Qianan - Shuichang, Miaogou, Shirengou, Mengjiagou, Bangmoshan

Hebei, China

Main commodities: Fe
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The Qianan iron mining district encompasses a number of deposits, including Shuichang, Miaogou, Shirengou, Mengjiagou and Bangmoshan, and is located in the Yanshan Mountains, some 20 to 30 km from Tangshan City, Hebei Province, 150 km ESE of Beijing in north-eastern China.

The Qianan deposits are hosted by banded iron formation (BIF) of the 2.5 Ga Neoarchaean Qianxi Group within the north-eastern North China Craton. These deposits are part of the larger 300x50 km Jidong Metallogenic Belt of North China that hosts other BIF and gold deposits.

The Qianxi Group occurs as a NE trending belt of granulite facies supracrustal rocks of diverse compositions ranging from ultrabasic through basic-intermediate to acid, representing volcanic, sedimentary and intrusive protoliths.

The North China Craton is composed of the two older, north-south elongated, Eastern and Western Archaean Blocks, separated by a Central Orogenic Belt. It has been interpreted that the Eastern and Western Blocks collided at 2.5 Ga during an arc/continent collision, forming a foreland basin over the Eastern Block (the Quinglong foreland basin), a granulite facies belt on the western block, and a wide orogen between the two blocks. This was followed by post-orogenic extension and rifting, simultaneous with the development of a major ocean lapping onto the northern margin of the craton (Kusky and Jianghai, 2003).

An arc terrane, which is indicated to have developed in this ocean, elongated east-west parallel to the northern margin of the craton, collided with that northern craton margin by 2.3 Ga, to form a 1400 km long orogen known as the Inner Mongolia­Northern Hebei Orogen. A 1600 km long granulite-facies terrane formed on the southern margin of this orogen, representing a 200 km wide uplifted plateau as a result of crustal thickening. This granulite facies terrane comprises a southern belt of reworked Archaean basement and a northern metamorphosed accretionary belt. The orogen was converted to an Andean-style convergent margin from 2.20 to 1.85 Ga, reflected by belts of plutonic rocks, accreted metasedimentary rocks, and a possible back-arc basin. A pulse of convergent deformation is recorded at 1.9 to1.85 Ga across the northern margin of the craton (Kusky and Jianghai, 2003).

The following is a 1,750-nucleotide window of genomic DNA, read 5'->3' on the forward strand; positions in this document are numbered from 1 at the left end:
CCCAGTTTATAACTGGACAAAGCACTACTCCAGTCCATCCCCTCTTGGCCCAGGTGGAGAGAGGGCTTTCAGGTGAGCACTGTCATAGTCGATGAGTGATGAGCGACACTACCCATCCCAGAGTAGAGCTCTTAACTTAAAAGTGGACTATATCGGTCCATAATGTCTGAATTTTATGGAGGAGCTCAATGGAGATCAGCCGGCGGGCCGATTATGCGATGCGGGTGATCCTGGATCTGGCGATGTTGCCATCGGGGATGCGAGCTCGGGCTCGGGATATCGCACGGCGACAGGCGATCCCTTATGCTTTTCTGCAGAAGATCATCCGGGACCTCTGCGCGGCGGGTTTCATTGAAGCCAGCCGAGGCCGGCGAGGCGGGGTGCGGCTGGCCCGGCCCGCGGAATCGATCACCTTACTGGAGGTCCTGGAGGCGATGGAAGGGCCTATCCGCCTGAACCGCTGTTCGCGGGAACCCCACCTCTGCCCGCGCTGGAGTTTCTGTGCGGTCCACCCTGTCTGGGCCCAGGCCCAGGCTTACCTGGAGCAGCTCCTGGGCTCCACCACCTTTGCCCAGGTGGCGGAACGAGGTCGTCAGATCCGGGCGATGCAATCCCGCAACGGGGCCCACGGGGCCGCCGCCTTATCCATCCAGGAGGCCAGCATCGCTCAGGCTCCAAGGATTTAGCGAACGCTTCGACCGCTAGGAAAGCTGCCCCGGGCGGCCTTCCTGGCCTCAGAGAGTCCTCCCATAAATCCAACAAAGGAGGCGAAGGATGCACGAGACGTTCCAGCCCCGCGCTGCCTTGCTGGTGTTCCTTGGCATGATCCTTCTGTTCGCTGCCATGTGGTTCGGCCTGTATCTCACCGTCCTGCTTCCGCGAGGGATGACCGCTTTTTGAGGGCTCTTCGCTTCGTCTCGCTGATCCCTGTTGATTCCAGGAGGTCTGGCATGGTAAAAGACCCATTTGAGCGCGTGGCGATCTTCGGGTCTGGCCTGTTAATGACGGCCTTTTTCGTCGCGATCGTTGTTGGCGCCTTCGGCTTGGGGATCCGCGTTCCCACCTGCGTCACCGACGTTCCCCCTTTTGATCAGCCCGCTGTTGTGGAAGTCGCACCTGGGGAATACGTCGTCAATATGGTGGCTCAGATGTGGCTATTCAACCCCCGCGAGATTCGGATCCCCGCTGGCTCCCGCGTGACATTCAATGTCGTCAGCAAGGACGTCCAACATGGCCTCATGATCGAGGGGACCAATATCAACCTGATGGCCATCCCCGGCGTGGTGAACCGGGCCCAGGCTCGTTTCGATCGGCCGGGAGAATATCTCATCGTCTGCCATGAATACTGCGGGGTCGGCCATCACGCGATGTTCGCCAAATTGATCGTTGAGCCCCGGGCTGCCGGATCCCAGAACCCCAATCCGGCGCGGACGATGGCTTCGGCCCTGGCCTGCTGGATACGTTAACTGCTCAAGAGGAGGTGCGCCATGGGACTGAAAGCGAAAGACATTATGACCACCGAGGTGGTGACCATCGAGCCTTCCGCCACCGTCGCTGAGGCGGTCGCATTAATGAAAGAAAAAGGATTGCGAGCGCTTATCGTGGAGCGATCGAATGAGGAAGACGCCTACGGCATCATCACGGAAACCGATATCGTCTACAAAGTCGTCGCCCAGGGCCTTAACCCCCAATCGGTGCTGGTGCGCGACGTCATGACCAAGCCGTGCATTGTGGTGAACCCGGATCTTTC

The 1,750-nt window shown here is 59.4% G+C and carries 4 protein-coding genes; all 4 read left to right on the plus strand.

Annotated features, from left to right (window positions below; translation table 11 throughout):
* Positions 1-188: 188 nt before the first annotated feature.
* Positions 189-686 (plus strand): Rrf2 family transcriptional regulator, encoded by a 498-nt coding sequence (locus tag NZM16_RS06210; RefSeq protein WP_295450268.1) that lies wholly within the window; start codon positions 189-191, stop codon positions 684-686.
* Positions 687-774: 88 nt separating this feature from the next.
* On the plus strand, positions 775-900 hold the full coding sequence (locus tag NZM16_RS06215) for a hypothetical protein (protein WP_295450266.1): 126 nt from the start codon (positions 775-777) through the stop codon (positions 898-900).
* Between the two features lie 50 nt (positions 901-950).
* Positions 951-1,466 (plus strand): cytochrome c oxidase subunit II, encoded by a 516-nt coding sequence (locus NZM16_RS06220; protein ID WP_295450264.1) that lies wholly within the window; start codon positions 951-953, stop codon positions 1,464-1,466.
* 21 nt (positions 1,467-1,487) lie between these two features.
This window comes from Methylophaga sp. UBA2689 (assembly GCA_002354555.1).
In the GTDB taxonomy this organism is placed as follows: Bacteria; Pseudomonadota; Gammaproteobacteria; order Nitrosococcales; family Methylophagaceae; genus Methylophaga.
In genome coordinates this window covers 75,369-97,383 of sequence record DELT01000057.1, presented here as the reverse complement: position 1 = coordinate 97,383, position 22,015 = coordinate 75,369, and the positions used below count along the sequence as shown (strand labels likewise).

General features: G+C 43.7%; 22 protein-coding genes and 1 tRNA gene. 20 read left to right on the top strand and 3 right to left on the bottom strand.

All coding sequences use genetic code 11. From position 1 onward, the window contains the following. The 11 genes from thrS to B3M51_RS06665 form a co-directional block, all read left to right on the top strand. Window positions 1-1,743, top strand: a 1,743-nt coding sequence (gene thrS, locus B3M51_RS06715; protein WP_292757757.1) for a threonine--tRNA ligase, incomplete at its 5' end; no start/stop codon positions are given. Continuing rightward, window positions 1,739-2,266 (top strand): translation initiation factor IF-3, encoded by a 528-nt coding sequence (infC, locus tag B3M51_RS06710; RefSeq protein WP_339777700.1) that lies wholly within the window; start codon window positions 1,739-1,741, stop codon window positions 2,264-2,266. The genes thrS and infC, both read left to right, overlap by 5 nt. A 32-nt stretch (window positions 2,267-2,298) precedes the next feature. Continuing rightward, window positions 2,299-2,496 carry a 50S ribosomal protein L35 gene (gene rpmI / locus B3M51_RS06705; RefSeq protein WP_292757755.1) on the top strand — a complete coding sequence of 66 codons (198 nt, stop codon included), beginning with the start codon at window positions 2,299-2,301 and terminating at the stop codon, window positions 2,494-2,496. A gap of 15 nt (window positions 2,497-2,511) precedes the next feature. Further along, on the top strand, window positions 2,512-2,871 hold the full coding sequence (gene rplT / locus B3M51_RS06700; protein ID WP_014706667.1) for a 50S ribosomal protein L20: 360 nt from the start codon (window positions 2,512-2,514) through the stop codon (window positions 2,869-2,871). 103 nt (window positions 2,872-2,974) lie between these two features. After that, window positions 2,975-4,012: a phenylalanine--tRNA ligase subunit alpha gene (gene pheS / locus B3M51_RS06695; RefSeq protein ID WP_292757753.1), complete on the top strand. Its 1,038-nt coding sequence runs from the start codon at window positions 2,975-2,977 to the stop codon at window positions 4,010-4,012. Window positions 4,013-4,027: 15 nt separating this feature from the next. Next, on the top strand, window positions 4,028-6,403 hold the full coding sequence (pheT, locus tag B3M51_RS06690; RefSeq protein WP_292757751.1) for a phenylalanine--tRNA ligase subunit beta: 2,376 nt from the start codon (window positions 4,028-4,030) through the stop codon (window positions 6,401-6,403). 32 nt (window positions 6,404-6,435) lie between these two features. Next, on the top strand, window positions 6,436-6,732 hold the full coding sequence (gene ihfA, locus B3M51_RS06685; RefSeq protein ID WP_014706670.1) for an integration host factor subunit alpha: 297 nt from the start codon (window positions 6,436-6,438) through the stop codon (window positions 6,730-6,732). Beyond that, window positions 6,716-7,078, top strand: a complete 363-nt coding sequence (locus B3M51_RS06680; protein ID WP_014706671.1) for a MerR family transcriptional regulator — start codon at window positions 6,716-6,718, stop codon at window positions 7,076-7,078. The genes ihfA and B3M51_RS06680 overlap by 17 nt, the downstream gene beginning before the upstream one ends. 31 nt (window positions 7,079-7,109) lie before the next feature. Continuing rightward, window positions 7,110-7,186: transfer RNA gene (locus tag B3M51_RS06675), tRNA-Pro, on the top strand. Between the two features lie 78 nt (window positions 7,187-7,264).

The Qianxi Group and host BIFs occur on the western margin of the Eastern Archean Block, deposited on the 2.55 to 2.50 Ma Quinglong foreland basin. The sequence is interpretted to have been metamorphosed to granulite facies in the southern belt of reworked Archaean basement of the Inner Mongolia­Northern Hebei Orogen (Kusky and Jianghai, 2003).

At Qianan, there are two belts of BIF deposits which occur in different parts of a complex fold: i). a western belt, which is 15 km long, 2 km wide, trends north-northeast, and contains the Shuichang, Mengjiagou and other deposits; and ii). the relatively small eastern belt.

The Shuichang deposit (#Location: 40° 15' 00"N, 118° 33' 40"E) comprises multiple concordant and lensoid layers, each with an average thickness of 10 m, which may locally range up to 170 to 300 m. The BIF ores are mainly banded with lesser laminated intervals, and are principally composed of coarse grained magnetite and silica, with minor pyroxene and garnet. The host lithologies that encompass the BIF are granulite facies biotite microgneiss, sillimanite gneiss derived from mafic volcanic rock, intermediate volcanic greywacke, felsic volcanic greywacke and muddy siltstone that formed in a moderately deep Archaean volcanic and sedimentary basin.